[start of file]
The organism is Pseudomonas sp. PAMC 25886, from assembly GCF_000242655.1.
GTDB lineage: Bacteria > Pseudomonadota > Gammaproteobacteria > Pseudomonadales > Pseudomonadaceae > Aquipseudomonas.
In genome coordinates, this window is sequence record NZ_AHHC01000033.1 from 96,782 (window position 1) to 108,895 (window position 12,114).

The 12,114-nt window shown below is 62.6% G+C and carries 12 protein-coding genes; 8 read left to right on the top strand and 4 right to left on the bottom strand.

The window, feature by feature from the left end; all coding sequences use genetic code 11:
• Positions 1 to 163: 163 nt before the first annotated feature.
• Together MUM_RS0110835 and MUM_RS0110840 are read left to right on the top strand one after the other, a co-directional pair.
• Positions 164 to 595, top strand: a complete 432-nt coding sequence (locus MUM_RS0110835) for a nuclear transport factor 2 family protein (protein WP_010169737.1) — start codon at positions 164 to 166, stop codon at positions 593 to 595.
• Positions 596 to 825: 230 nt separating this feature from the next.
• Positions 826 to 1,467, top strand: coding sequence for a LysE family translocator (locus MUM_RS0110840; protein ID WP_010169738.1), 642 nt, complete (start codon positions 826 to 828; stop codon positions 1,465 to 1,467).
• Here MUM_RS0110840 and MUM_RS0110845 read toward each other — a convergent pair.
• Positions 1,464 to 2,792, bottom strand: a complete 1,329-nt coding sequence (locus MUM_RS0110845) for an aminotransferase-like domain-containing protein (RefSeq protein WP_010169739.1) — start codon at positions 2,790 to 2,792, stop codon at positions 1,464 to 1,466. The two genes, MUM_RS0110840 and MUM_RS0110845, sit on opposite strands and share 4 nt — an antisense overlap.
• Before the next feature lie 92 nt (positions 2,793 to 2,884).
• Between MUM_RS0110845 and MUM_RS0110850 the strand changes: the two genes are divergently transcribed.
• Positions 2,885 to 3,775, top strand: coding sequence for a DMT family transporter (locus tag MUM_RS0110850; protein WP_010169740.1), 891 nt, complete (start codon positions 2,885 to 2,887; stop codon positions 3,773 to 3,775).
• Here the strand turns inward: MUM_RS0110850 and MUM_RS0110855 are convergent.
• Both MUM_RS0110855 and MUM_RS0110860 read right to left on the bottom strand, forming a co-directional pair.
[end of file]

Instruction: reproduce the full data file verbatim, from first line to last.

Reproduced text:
The organism is Pseudomonas sp. PAMC 25886, from assembly GCF_000242655.1.
GTDB lineage: Bacteria > Pseudomonadota > Gammaproteobacteria > Pseudomonadales > Pseudomonadaceae > Aquipseudomonas.
In genome coordinates, this window is sequence record NZ_AHHC01000033.1 from 96,782 (window position 1) to 108,895 (window position 12,114).

The 12,114-nt window shown below is 62.6% G+C and carries 12 protein-coding genes; 8 read left to right on the top strand and 4 right to left on the bottom strand.

The window, feature by feature from the left end; all coding sequences use genetic code 11:
• Positions 1 to 163: 163 nt before the first annotated feature.
• Together MUM_RS0110835 and MUM_RS0110840 are read left to right on the top strand one after the other, a co-directional pair.
• Positions 164 to 595, top strand: a complete 432-nt coding sequence (locus MUM_RS0110835) for a nuclear transport factor 2 family protein (protein WP_010169737.1) — start codon at positions 164 to 166, stop codon at positions 593 to 595.
• Positions 596 to 825: 230 nt separating this feature from the next.
• Positions 826 to 1,467, top strand: coding sequence for a LysE family translocator (locus MUM_RS0110840; protein ID WP_010169738.1), 642 nt, complete (start codon positions 826 to 828; stop codon positions 1,465 to 1,467).
• Here MUM_RS0110840 and MUM_RS0110845 read toward each other — a convergent pair.
• Positions 1,464 to 2,792, bottom strand: a complete 1,329-nt coding sequence (locus MUM_RS0110845) for an aminotransferase-like domain-containing protein (RefSeq protein WP_010169739.1) — start codon at positions 2,790 to 2,792, stop codon at positions 1,464 to 1,466. The two genes, MUM_RS0110840 and MUM_RS0110845, sit on opposite strands and share 4 nt — an antisense overlap.
• Before the next feature lie 92 nt (positions 2,793 to 2,884).
• Between MUM_RS0110845 and MUM_RS0110850 the strand changes: the two genes are divergently transcribed.
• Positions 2,885 to 3,775, top strand: coding sequence for a DMT family transporter (locus tag MUM_RS0110850; protein WP_010169740.1), 891 nt, complete (start codon positions 2,885 to 2,887; stop codon positions 3,773 to 3,775).
• Here the strand turns inward: MUM_RS0110850 and MUM_RS0110855 are convergent.
• Both MUM_RS0110855 and MUM_RS0110860 read right to left on the bottom strand, forming a co-directional pair.